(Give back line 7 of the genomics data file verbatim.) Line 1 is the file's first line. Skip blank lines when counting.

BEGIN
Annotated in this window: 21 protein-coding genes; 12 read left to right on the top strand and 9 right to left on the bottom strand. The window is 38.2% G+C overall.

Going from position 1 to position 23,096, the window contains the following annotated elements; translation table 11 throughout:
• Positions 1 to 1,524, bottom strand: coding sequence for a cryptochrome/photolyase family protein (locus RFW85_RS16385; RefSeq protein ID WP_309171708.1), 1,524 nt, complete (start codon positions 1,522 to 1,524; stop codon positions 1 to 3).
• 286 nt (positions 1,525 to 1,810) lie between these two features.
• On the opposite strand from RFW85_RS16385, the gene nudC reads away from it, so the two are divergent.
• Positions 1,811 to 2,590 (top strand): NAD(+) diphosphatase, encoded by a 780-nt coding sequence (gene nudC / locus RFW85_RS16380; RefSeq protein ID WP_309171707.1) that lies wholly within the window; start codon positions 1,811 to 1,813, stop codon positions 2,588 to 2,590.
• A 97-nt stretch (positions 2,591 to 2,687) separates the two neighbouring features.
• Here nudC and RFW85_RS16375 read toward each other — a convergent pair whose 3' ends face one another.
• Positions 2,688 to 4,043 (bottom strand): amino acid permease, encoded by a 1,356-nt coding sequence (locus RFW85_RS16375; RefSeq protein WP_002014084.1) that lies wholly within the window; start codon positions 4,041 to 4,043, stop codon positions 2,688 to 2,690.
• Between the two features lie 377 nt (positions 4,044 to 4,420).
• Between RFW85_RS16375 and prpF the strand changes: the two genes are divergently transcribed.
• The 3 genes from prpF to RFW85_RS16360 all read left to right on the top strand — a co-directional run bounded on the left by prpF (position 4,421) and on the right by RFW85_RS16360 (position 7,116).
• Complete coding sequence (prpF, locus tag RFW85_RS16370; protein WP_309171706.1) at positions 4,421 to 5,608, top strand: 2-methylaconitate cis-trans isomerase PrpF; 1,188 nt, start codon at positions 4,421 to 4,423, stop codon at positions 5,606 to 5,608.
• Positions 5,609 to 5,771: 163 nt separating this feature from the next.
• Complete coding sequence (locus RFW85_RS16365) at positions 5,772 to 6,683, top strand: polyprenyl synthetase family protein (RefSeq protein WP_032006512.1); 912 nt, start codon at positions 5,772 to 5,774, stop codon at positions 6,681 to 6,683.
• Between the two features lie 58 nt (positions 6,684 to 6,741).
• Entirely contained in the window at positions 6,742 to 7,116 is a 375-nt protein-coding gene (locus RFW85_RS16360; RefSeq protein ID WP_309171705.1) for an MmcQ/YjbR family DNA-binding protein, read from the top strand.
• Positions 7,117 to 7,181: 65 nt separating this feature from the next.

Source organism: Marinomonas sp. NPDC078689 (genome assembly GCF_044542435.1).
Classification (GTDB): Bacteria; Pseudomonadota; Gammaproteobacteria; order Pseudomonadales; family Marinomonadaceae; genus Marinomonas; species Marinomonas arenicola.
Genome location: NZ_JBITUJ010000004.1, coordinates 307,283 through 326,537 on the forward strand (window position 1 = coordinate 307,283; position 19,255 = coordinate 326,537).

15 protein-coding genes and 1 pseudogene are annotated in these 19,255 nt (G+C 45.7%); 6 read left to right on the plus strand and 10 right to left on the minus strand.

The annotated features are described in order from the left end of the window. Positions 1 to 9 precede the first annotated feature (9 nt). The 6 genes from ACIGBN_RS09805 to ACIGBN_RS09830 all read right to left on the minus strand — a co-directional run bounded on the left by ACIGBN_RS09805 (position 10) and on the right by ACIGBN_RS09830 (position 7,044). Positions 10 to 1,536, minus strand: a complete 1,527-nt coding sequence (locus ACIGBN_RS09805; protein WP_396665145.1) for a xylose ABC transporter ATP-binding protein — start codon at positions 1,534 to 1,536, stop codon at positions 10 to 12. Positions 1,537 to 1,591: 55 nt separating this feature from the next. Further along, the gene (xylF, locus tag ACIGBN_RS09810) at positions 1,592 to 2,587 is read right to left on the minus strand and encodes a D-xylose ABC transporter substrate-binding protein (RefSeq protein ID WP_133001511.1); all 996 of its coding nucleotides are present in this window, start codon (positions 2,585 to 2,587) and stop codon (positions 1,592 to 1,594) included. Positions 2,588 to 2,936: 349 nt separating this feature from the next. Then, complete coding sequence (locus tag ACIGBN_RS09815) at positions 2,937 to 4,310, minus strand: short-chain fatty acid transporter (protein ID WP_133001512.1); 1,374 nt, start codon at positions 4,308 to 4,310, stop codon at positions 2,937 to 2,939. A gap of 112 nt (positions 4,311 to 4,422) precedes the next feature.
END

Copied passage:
• A 97-nt stretch (positions 2,591 to 2,687) separates the two neighbouring features.